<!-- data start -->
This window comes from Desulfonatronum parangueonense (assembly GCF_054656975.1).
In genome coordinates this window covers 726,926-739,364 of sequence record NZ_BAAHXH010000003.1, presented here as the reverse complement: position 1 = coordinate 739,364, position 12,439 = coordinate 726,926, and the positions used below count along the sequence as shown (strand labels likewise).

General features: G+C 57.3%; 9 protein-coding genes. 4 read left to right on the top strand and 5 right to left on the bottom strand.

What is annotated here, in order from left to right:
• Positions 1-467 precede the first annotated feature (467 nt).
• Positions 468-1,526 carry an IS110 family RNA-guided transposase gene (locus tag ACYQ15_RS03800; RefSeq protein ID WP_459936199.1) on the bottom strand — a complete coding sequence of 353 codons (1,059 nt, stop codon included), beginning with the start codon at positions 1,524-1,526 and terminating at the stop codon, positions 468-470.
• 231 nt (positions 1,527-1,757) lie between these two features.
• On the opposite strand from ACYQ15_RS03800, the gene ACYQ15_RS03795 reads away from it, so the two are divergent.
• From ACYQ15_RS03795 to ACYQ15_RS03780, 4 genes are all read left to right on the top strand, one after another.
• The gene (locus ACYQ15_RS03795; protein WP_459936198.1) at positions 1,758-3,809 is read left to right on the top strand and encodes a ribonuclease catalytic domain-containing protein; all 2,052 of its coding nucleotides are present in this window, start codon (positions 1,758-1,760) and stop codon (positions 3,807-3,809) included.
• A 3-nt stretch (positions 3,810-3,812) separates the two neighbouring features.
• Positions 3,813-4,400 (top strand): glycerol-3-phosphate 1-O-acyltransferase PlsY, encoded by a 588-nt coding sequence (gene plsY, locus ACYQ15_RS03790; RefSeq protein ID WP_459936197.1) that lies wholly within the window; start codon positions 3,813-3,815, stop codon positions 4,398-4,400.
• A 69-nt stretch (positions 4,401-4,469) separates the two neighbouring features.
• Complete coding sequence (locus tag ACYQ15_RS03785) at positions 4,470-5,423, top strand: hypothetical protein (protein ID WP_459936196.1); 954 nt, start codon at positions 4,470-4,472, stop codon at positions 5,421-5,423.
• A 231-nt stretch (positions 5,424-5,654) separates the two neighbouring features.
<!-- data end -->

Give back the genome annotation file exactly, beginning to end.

This window comes from Desulfonatronum parangueonense (assembly GCF_054656975.1).
In genome coordinates this window covers 726,926-739,364 of sequence record NZ_BAAHXH010000003.1, presented here as the reverse complement: position 1 = coordinate 739,364, position 12,439 = coordinate 726,926, and the positions used below count along the sequence as shown (strand labels likewise).

General features: G+C 57.3%; 9 protein-coding genes. 4 read left to right on the top strand and 5 right to left on the bottom strand.

What is annotated here, in order from left to right:
• Positions 1-467 precede the first annotated feature (467 nt).
• Positions 468-1,526 carry an IS110 family RNA-guided transposase gene (locus tag ACYQ15_RS03800; RefSeq protein ID WP_459936199.1) on the bottom strand — a complete coding sequence of 353 codons (1,059 nt, stop codon included), beginning with the start codon at positions 1,524-1,526 and terminating at the stop codon, positions 468-470.
• 231 nt (positions 1,527-1,757) lie between these two features.
• On the opposite strand from ACYQ15_RS03800, the gene ACYQ15_RS03795 reads away from it, so the two are divergent.
• From ACYQ15_RS03795 to ACYQ15_RS03780, 4 genes are all read left to right on the top strand, one after another.
• The gene (locus ACYQ15_RS03795; protein WP_459936198.1) at positions 1,758-3,809 is read left to right on the top strand and encodes a ribonuclease catalytic domain-containing protein; all 2,052 of its coding nucleotides are present in this window, start codon (positions 1,758-1,760) and stop codon (positions 3,807-3,809) included.
• A 3-nt stretch (positions 3,810-3,812) separates the two neighbouring features.
• Positions 3,813-4,400 (top strand): glycerol-3-phosphate 1-O-acyltransferase PlsY, encoded by a 588-nt coding sequence (gene plsY, locus ACYQ15_RS03790; RefSeq protein ID WP_459936197.1) that lies wholly within the window; start codon positions 3,813-3,815, stop codon positions 4,398-4,400.
• A 69-nt stretch (positions 4,401-4,469) separates the two neighbouring features.
• Complete coding sequence (locus tag ACYQ15_RS03785) at positions 4,470-5,423, top strand: hypothetical protein (protein ID WP_459936196.1); 954 nt, start codon at positions 4,470-4,472, stop codon at positions 5,421-5,423.
• A 231-nt stretch (positions 5,424-5,654) separates the two neighbouring features.